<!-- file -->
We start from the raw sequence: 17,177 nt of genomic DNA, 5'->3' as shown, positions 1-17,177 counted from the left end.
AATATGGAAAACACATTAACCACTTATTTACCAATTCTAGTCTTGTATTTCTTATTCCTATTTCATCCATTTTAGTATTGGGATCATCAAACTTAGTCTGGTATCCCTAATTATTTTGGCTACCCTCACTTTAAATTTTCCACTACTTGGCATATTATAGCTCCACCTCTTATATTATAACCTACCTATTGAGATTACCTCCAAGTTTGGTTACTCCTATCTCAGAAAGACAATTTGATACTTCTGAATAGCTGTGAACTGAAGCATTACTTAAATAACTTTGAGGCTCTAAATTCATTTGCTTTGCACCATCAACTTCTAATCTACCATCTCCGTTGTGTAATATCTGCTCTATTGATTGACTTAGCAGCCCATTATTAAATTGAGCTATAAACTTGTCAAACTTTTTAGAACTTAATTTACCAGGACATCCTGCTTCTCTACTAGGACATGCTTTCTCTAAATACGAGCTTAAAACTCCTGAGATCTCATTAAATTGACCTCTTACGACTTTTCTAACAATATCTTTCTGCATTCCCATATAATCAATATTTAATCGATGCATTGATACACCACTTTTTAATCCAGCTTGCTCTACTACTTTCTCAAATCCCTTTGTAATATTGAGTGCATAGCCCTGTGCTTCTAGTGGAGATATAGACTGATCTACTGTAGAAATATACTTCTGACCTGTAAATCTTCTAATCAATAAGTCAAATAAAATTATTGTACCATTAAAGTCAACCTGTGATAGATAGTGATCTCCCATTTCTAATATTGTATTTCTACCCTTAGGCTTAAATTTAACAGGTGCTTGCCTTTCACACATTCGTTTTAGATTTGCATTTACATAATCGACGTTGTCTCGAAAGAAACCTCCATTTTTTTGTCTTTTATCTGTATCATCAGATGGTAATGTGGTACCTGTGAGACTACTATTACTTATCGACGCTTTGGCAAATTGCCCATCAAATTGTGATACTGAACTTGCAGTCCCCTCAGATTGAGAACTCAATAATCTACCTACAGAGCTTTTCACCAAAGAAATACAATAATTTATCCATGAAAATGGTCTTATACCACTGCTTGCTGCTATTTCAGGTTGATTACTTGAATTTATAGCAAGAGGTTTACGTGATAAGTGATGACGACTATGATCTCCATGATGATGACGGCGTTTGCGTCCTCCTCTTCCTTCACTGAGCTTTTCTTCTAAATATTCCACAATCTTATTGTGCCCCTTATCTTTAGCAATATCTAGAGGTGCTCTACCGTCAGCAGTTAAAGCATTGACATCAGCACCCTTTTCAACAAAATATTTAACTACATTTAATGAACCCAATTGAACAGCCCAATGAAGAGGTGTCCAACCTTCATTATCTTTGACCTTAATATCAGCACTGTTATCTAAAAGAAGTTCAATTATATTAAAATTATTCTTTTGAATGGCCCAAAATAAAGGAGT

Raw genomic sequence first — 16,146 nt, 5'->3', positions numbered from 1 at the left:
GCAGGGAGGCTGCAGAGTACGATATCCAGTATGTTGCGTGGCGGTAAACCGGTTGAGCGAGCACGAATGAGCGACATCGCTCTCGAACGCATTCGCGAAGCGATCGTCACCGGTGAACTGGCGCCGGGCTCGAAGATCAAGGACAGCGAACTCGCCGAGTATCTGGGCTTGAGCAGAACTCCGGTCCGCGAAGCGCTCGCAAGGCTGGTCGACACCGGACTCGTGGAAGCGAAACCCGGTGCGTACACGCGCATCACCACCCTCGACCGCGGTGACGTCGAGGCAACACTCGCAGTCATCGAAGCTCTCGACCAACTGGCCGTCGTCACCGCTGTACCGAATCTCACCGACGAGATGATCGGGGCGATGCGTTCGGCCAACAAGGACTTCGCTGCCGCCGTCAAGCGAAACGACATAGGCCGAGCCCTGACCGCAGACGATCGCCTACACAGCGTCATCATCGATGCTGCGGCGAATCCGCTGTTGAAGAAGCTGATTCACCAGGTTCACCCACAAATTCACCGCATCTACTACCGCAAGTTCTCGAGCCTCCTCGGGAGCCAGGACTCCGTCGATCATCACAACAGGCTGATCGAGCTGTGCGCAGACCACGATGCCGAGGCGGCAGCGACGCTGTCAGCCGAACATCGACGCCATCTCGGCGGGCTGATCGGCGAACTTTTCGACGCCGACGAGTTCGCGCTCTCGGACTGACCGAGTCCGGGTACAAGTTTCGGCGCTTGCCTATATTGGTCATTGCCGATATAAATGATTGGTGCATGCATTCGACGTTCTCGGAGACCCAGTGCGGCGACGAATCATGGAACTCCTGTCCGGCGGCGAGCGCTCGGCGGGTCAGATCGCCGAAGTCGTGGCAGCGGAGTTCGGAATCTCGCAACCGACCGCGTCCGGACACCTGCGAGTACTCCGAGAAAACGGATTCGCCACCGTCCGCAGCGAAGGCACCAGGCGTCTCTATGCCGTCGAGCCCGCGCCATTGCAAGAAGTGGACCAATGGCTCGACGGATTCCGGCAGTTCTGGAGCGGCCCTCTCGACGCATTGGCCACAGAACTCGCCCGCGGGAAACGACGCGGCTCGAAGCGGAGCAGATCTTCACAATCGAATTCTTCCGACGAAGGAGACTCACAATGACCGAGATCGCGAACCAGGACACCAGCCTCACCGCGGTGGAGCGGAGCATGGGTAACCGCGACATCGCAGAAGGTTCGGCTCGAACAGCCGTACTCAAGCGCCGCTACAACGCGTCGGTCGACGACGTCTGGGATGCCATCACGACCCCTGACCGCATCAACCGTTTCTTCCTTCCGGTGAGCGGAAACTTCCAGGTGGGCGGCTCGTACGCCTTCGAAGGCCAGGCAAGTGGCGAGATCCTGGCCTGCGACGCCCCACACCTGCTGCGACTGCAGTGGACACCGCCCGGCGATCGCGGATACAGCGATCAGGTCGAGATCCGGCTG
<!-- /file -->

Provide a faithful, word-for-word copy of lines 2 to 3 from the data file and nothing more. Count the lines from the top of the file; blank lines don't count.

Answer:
AATATGGAAAACACATTAACCACTTATTTACCAATTCTAGTCTTGTATTTCTTATTCCTATTTCATCCATTTTAGTATTGGGATCATCAAACTTAGTCTGGTATCCCTAATTATTTTGGCTACCCTCACTTTAAATTTTCCACTACTTGGCATATTATAGCTCCACCTCTTATATTATAACCTACCTATTGAGATTACCTCCAAGTTTGGTTACTCCTATCTCAGAAAGACAATTTGATACTTCTGAATAGCTGTGAACTGAAGCATTACTTAAATAACTTTGAGGCTCTAAATTCATTTGCTTTGCACCATCAACTTCTAATCTACCATCTCCGTTGTGTAATATCTGCTCTATTGATTGACTTAGCAGCCCATTATTAAATTGAGCTATAAACTTGTCAAACTTTTTAGAACTTAATTTACCAGGACATCCTGCTTCTCTACTAGGACATGCTTTCTCTAAATACGAGCTTAAAACTCCTGAGATCTCATTAAATTGACCTCTTACGACTTTTCTAACAATATCTTTCTGCATTCCCATATAATCAATATTTAATCGATGCATTGATACACCACTTTTTAATCCAGCTTGCTCTACTACTTTCTCAAATCCCTTTGTAATATTGAGTGCATAGCCCTGTGCTTCTAGTGGAGATATAGACTGATCTACTGTAGAAATATACTTCTGACCTGTAAATCTTCTAATCAATAAGTCAAATAAAATTATTGTACCATTAAAGTCAACCTGTGATAGATAGTGATCTCCCATTTCTAATATTGTATTTCTACCCTTAGGCTTAAATTTAACAGGTGCTTGCCTTTCACACATTCGTTTTAGATTTGCATTTACATAATCGACGTTGTCTCGAAAGAAACCTCCATTTTTTTGTCTTTTATCTGTATCATCAGATGGTAATGTGGTACCTGTGAGACTACTATTACTTATCGACGCTTTGGCAAATTGCCCATCAAATTGTGATACTGAACTTGCAGTCCCCTCAGATTGAGAACTCAATAATCTACCTACAGAGCTTTTCACCAAAGAAATACAATAATTTATCCATGAAAATGGTCTTATACCACTGCTTGCTGCTATTTCAGGTTGATTACTTGAATTTATAGCAAGAGGTTTACGTGATAAGTGATGACGACTATGATCTCCATGATGATGACGGCGTTTGCGTCCTCCTCTTCCTTCACTGAGCTTTTCTTCTAAATATTCCACAATCTTATTGTGCCCCTTATCTTTAGCAATATCTAGAGGTGCTCTACCGTCAGCAGTTAAAGCATTGACATCAGCACCCTTTTCAACAAAATATTTAACTACATTTAATGAACCCAATTGAACAGCCCAATGAAGAGGTGTCCAACCTTCATTATCTTTGACCTTAATATCAGCACTGTTATCTAAAAGAAGTTCAATTATATTAAAATTATTCTTTTGAATGGCCCAAAATAAAGGAGT

Raw genomic sequence first — 16,146 nt, 5'->3', positions numbered from 1 at the left: